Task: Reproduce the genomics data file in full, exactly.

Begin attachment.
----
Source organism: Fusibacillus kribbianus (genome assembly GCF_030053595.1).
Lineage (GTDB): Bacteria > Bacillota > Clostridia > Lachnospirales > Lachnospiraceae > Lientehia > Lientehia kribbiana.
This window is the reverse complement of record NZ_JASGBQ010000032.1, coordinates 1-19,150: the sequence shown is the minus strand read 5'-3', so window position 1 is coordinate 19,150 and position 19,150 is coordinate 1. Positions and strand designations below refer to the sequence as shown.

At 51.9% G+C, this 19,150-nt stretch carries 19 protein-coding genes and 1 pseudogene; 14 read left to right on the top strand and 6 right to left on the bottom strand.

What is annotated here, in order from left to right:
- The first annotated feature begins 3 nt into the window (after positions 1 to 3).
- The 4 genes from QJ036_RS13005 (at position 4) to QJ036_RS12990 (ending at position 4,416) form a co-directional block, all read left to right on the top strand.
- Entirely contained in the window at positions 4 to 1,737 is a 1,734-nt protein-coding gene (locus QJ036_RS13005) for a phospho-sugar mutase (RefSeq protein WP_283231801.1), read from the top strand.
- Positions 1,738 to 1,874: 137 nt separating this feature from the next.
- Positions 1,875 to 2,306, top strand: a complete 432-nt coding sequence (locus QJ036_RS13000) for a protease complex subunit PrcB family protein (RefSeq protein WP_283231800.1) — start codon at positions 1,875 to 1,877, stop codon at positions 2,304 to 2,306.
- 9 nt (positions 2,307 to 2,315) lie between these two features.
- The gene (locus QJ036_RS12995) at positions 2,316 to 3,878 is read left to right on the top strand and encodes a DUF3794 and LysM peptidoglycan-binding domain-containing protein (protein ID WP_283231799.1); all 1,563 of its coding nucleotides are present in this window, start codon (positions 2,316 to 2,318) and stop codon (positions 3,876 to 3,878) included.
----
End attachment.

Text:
Source organism: Fusibacillus kribbianus (genome assembly GCF_030053595.1).
Lineage (GTDB): Bacteria > Bacillota > Clostridia > Lachnospirales > Lachnospiraceae > Lientehia > Lientehia kribbiana.
This window is the reverse complement of record NZ_JASGBQ010000032.1, coordinates 1-19,150: the sequence shown is the minus strand read 5'-3', so window position 1 is coordinate 19,150 and position 19,150 is coordinate 1. Positions and strand designations below refer to the sequence as shown.

At 51.9% G+C, this 19,150-nt stretch carries 19 protein-coding genes and 1 pseudogene; 14 read left to right on the top strand and 6 right to left on the bottom strand.

What is annotated here, in order from left to right:
- The first annotated feature begins 3 nt into the window (after positions 1 to 3).
- The 4 genes from QJ036_RS13005 (at position 4) to QJ036_RS12990 (ending at position 4,416) form a co-directional block, all read left to right on the top strand.
- Entirely contained in the window at positions 4 to 1,737 is a 1,734-nt protein-coding gene (locus QJ036_RS13005) for a phospho-sugar mutase (RefSeq protein WP_283231801.1), read from the top strand.
- Positions 1,738 to 1,874: 137 nt separating this feature from the next.
- Positions 1,875 to 2,306, top strand: a complete 432-nt coding sequence (locus QJ036_RS13000) for a protease complex subunit PrcB family protein (RefSeq protein WP_283231800.1) — start codon at positions 1,875 to 1,877, stop codon at positions 2,304 to 2,306.
- 9 nt (positions 2,307 to 2,315) lie between these two features.
- The gene (locus QJ036_RS12995) at positions 2,316 to 3,878 is read left to right on the top strand and encodes a DUF3794 and LysM peptidoglycan-binding domain-containing protein (protein ID WP_283231799.1); all 1,563 of its coding nucleotides are present in this window, start codon (positions 2,316 to 2,318) and stop codon (positions 3,876 to 3,878) included.